Tripod cauldrons were one of a type of bronze vessels produced and used in ancient Greece. These vessels had a variety of functions. They could be used for practical purposes, including warming and cooking food. They were often votive, dedicated to gods and goddesses at religious sanctuaries. Finally, they were trophies, presented to victors at theatrical and athletic events. There are two main styles of tripods, called Geometric or Orientalizing.
Geometric tripod cauldrons were developed in Greece during the Geometric period, which lasted from about 900 to 700 B.C.E. These vessels consisted of a large bowl with three attached legs that allowed the vessel to be stood over a fire. Orientalizing tripod cauldrons began to appear during the Orientalizing period, that is, from about 750 to 650 B.C.E. These consisted of a large bowl and a separate or detached stand with three legs on which the bowl would be set. This detached model was more functional, as the bowl could be moved while the stand remained in place (1). This new form grew in popularity and was used into and through the Roman period, although the older Geometric-style tripod cauldrons continued to be produced (2). Examples of both, however, are rare because they were usually made of bronze, which could be melted down and reused.
Geometric tripod cauldrons, such as an example from the site of Delphi, were made of beaten bronze and, as above, consisted of a bowl with three attached legs and large, upright, circular handles. Both legs and handles were attached to the bowl with rivets. Their form may be related to cauldrons from Minoan Crete and dating to as early as 1,600 B.C.E. (3). Smaller versions of these Geometric tripod cauldrons are thought to have had a domestic function, while larger and monumental versions may have been votive or symbolic. Eventually, these tripod cauldrons were used exclusively as votive offerings to gods and goddesses and large quantities of them have been found in religious sanctuaries like Olympia dating back to the Geometric period (4).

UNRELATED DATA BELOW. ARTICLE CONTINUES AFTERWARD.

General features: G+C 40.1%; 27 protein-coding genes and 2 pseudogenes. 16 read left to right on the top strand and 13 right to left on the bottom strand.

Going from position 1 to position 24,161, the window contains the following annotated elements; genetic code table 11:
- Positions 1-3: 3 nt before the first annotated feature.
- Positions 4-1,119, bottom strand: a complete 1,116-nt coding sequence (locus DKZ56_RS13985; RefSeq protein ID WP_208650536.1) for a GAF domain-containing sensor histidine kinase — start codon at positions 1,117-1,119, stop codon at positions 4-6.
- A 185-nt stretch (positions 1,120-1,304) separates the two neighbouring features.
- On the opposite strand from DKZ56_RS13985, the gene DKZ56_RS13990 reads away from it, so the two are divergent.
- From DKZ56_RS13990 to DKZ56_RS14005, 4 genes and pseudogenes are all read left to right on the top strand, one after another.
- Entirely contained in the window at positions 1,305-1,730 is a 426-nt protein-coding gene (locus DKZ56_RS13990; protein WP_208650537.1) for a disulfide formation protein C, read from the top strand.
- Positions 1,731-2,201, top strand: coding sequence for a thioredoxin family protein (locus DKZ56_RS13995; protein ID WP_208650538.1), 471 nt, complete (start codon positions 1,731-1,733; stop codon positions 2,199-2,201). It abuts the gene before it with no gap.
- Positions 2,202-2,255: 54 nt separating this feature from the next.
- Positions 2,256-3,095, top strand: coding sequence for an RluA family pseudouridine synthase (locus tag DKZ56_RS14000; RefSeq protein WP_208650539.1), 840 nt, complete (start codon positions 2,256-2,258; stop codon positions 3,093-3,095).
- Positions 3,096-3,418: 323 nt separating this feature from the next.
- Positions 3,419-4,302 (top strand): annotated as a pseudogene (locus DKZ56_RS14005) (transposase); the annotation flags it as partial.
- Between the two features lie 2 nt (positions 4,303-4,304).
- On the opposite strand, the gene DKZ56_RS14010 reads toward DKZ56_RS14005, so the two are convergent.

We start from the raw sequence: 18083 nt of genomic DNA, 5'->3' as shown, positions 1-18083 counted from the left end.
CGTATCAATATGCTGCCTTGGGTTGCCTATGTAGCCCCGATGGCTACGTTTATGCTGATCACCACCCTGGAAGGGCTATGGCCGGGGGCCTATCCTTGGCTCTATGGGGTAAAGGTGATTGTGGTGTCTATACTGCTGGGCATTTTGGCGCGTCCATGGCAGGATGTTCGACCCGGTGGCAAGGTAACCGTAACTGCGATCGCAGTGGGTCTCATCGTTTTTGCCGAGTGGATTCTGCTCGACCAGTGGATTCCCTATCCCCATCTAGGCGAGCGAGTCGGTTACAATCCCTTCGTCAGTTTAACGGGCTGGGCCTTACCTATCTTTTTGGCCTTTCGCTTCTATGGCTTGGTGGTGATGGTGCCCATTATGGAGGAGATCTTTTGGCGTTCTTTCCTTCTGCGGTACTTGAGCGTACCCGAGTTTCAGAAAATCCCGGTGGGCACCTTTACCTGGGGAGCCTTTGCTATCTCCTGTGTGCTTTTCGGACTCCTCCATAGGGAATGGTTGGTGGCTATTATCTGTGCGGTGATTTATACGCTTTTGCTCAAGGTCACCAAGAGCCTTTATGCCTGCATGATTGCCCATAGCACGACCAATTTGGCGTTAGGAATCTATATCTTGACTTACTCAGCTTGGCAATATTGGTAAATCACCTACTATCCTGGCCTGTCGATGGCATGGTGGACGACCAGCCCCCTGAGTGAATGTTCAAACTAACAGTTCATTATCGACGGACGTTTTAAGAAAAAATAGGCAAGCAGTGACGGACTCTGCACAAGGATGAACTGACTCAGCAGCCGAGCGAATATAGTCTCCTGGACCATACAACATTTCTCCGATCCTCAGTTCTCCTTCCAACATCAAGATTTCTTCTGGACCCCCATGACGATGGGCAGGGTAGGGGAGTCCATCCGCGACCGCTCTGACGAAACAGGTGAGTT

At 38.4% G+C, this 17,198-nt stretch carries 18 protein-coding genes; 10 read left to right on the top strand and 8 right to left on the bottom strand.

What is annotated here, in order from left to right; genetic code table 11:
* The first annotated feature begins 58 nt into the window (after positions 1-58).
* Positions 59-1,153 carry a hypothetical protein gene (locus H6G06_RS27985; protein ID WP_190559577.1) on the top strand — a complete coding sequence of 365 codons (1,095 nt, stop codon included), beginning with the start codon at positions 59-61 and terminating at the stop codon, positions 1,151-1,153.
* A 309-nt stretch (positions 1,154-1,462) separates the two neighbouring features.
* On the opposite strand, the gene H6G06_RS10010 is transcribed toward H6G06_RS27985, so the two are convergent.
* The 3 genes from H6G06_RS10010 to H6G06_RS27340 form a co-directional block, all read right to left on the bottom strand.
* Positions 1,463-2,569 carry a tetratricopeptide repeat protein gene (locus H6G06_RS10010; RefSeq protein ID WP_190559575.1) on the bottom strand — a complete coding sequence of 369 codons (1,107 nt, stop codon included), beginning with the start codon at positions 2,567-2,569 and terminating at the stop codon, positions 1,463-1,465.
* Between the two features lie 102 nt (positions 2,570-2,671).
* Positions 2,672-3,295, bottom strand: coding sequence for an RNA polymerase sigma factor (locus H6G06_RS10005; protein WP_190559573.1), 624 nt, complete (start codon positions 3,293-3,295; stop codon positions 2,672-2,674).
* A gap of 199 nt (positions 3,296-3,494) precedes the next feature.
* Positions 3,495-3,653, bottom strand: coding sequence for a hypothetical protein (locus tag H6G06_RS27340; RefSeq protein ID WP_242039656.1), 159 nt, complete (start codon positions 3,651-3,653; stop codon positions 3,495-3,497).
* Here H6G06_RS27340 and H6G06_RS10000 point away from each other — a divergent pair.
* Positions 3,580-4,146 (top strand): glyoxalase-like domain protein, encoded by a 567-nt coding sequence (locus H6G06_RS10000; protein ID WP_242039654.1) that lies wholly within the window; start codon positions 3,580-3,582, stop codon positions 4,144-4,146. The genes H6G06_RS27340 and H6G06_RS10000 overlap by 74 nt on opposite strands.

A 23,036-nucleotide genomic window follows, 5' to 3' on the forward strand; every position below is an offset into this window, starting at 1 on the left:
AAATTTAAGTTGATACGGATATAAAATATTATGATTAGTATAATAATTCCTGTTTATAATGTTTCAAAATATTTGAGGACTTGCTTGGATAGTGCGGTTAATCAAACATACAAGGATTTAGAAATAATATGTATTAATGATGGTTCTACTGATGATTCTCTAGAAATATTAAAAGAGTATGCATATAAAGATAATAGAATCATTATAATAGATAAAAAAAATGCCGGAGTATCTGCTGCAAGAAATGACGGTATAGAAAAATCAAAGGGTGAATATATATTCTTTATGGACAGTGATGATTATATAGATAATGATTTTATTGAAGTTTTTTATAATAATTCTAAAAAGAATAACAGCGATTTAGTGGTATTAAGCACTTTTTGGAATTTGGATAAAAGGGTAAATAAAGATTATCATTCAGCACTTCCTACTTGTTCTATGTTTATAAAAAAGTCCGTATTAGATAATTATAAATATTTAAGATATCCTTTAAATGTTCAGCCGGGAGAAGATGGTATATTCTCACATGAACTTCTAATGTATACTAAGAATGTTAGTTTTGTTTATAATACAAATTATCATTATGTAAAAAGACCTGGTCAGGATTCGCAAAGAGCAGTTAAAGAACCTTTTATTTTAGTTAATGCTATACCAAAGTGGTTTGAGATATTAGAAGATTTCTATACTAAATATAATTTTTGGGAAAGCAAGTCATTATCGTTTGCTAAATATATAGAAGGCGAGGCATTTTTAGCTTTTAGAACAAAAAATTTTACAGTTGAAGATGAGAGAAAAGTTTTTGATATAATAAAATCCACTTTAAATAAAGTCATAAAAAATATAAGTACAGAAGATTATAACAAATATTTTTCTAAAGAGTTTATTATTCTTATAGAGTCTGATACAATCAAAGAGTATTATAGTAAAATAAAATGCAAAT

Orientalizing tripod cauldrons were also made of bronze, but their appearance was influenced by Near Eastern vessels. In the Orientalizing model, the cauldron's bronze bowl was separate from the bronze tripod stand. Often the bowl was decorated with griffin protomes and other projecting sculptural elements. Terracotta versions could be adorned with attachments, like the siren attachment in the CU Art Museum's collection. Examples of these tripod cauldrons have been found throughout Greece and the Near East and, importantly, on the island of Cyprus, which provided a crucial link in the trade between Greece and the Near East (6).
- Athanasia Yalouris, Olympia: The Museum and the Sanctuary (Athens: Ekdotikē Athēnōn, 1993): 57.
- Jean Charbonneaux, Greek Bronzes (New York: Viking Press, 1962): 58.
- Charbonneaux, Greek Bronzes: 52-53.
- Yalouris, Olympia: The Museum and the Sanctuary: 48-49.
- Charbonneaux, Greek Bronzes: 54-57.
- Vassos Karageorghis, The Ancient Civilization of Cyprus (New York: Cowles Education Corporation, 1969): 155.